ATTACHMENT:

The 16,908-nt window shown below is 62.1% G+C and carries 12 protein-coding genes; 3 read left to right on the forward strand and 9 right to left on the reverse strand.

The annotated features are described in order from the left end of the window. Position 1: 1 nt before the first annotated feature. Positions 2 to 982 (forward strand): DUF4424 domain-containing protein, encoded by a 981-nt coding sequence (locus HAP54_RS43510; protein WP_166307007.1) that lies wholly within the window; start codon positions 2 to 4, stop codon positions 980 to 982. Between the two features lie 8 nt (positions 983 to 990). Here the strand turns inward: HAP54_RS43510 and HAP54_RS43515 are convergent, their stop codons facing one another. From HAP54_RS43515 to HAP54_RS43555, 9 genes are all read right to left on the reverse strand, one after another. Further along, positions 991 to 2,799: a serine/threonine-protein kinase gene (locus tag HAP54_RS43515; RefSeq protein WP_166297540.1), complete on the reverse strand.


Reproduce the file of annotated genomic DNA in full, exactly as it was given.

The 16,908-nt window shown below is 62.1% G+C and carries 12 protein-coding genes; 3 read left to right on the forward strand and 9 right to left on the reverse strand.

The annotated features are described in order from the left end of the window. Position 1: 1 nt before the first annotated feature. Positions 2 to 982 (forward strand): DUF4424 domain-containing protein, encoded by a 981-nt coding sequence (locus HAP54_RS43510; protein WP_166307007.1) that lies wholly within the window; start codon positions 2 to 4, stop codon positions 980 to 982. Between the two features lie 8 nt (positions 983 to 990). Here the strand turns inward: HAP54_RS43510 and HAP54_RS43515 are convergent, their stop codons facing one another. From HAP54_RS43515 to HAP54_RS43555, 9 genes are all read right to left on the reverse strand, one after another. Further along, positions 991 to 2,799: a serine/threonine-protein kinase gene (locus tag HAP54_RS43515; RefSeq protein WP_166297540.1), complete on the reverse strand.